The lesson from the rejection of Neera Tanden

The failure of Neera Tanden’s nomination has led to charges that she is a victim of the cancel culture conservatives deplore. Nonsense.

Tanden hasn’t been de-platformed. She’s free to go Twitter and indulge in all the name-calling she wants.

No one is trying to injure Tanden’s ability to make a living. She’s free to take a high-paying job at some woke corporation or well-endowed think tank.

Rejection for a top government job isn’t cancellation. And it’s normal for a presidential nominee (or two) to be rejected by the Senate, even by Senates in which the president’s party holds a majority of the seats rather than only half of them. This Fox News article, relying heavily on Tevi Troy’s analysis, discusses the history of such rejections.

The modern list of failed nominees includes John Tower (himself a former Senator), Zoe Baird, Kimba Wood, Tom Daschle (a former Senate Majority Leader), Linda Chavez, and Andy Puzder. No one ever suggested that these nominees were “cancelled.”

Tevi points out that the rejection of nominees has had long-term implications for how future nominees are judged. In Tanden’s case, says Tevi, the long-term implication will be a “Twitter test.” Nominees can expect tough sledding if they have engaged in personal attacks on sitting Senators, and maybe on other public officials, as well.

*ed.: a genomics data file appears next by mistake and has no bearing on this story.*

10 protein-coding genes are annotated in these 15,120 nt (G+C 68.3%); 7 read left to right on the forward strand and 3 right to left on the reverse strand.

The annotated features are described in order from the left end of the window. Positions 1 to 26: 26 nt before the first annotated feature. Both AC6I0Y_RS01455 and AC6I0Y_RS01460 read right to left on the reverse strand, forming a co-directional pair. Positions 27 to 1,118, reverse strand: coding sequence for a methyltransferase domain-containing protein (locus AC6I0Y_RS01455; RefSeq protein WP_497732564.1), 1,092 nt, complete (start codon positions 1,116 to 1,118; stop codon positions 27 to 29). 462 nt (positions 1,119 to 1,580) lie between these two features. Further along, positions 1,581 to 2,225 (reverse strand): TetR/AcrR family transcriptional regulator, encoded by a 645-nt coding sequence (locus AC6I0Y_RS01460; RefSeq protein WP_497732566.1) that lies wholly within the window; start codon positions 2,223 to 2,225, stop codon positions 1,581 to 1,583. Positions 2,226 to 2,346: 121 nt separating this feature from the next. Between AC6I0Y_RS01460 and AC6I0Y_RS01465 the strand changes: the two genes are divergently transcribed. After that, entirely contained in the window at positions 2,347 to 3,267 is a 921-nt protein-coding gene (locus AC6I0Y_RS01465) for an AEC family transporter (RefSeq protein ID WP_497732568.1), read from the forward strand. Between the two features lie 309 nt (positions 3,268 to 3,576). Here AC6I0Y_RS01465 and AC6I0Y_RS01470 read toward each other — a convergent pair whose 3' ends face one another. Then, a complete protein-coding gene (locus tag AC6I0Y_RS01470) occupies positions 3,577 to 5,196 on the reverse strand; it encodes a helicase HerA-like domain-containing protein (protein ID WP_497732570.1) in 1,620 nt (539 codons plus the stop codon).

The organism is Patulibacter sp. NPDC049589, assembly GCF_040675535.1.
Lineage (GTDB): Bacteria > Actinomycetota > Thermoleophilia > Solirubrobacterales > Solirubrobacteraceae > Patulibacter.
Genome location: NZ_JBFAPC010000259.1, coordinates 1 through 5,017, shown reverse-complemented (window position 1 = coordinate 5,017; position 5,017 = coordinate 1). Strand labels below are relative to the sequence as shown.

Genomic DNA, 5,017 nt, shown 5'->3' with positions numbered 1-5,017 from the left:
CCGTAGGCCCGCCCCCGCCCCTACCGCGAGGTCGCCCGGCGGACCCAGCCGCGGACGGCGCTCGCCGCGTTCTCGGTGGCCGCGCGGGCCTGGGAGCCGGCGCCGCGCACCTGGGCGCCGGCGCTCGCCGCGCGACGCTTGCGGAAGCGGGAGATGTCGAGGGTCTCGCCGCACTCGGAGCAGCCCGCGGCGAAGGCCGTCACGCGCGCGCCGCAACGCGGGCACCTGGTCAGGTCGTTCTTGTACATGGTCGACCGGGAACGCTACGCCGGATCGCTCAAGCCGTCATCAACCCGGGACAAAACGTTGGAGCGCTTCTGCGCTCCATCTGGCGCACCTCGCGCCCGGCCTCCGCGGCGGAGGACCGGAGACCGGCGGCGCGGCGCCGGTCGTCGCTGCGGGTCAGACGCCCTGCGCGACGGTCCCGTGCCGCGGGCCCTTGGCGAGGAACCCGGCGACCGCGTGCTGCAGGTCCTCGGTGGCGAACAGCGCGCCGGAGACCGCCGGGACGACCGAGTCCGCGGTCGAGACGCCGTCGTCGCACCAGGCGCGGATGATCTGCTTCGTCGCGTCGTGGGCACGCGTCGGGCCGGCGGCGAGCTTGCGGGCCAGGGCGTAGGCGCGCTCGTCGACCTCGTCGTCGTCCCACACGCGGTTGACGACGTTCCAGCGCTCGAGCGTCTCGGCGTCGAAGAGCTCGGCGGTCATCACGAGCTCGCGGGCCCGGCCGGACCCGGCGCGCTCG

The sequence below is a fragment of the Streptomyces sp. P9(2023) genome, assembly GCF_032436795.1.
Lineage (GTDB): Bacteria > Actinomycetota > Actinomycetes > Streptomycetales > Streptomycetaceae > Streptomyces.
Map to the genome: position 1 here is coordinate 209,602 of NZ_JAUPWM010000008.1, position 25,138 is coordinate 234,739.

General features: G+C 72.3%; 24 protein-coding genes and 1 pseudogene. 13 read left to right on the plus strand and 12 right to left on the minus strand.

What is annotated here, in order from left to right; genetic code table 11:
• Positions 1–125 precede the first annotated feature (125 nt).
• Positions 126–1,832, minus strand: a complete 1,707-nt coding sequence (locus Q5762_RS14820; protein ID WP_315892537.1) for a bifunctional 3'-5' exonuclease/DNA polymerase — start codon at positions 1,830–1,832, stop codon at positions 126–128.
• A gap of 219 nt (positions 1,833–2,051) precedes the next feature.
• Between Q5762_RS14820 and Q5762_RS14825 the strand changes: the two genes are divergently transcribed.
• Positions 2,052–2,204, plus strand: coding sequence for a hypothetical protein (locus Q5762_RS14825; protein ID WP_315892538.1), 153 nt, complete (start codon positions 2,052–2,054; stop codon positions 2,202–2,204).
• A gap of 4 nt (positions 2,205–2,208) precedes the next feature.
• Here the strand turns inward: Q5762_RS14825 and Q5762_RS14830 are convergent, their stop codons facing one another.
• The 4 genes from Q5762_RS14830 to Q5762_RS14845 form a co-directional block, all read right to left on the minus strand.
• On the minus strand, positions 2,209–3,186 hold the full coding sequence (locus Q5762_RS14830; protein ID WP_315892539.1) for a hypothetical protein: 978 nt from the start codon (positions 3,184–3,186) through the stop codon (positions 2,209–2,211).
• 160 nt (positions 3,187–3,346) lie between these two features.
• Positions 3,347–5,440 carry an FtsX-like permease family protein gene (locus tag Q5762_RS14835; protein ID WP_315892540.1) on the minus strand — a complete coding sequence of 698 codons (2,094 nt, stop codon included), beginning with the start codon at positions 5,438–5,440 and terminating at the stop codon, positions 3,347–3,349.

Cenk Uygur claims that Tanden’s rejection means “if you ever criticize the powerful, we’ll end your career.” Nonsense.

Tanden wasn’t rejected for criticizing the powerful (nor is her career at an end). She was rejected for engaging in crude name calling. Obviously, there’s nothing wrong with criticizing Mitch McConnell, for example, and no nominee will be rejected for doing so.

Calling McConnell “Moscow Mitch” or saying that “vampires have more heart than Ted Cruz” is different. Let’s leave that kind of attack to intemperate bloggers, not aspirants for high government positions.

Skylar Baker-Jordan says that “Tanden’s position as chair of the centre-left think tank the Center for American Progress meant that it was her job to attack Republican policies and decisions at the time.” Right. To attack policies and decisions. But Tanden didn’t stop there. She attacked character through name calling worthy of a ten year-old on the playground.

If Tanden’s rejection causes people in her position to criticize political opponents by attacking the substance of their positions, rather than through crude character assassination, the effect will be altogether salutary.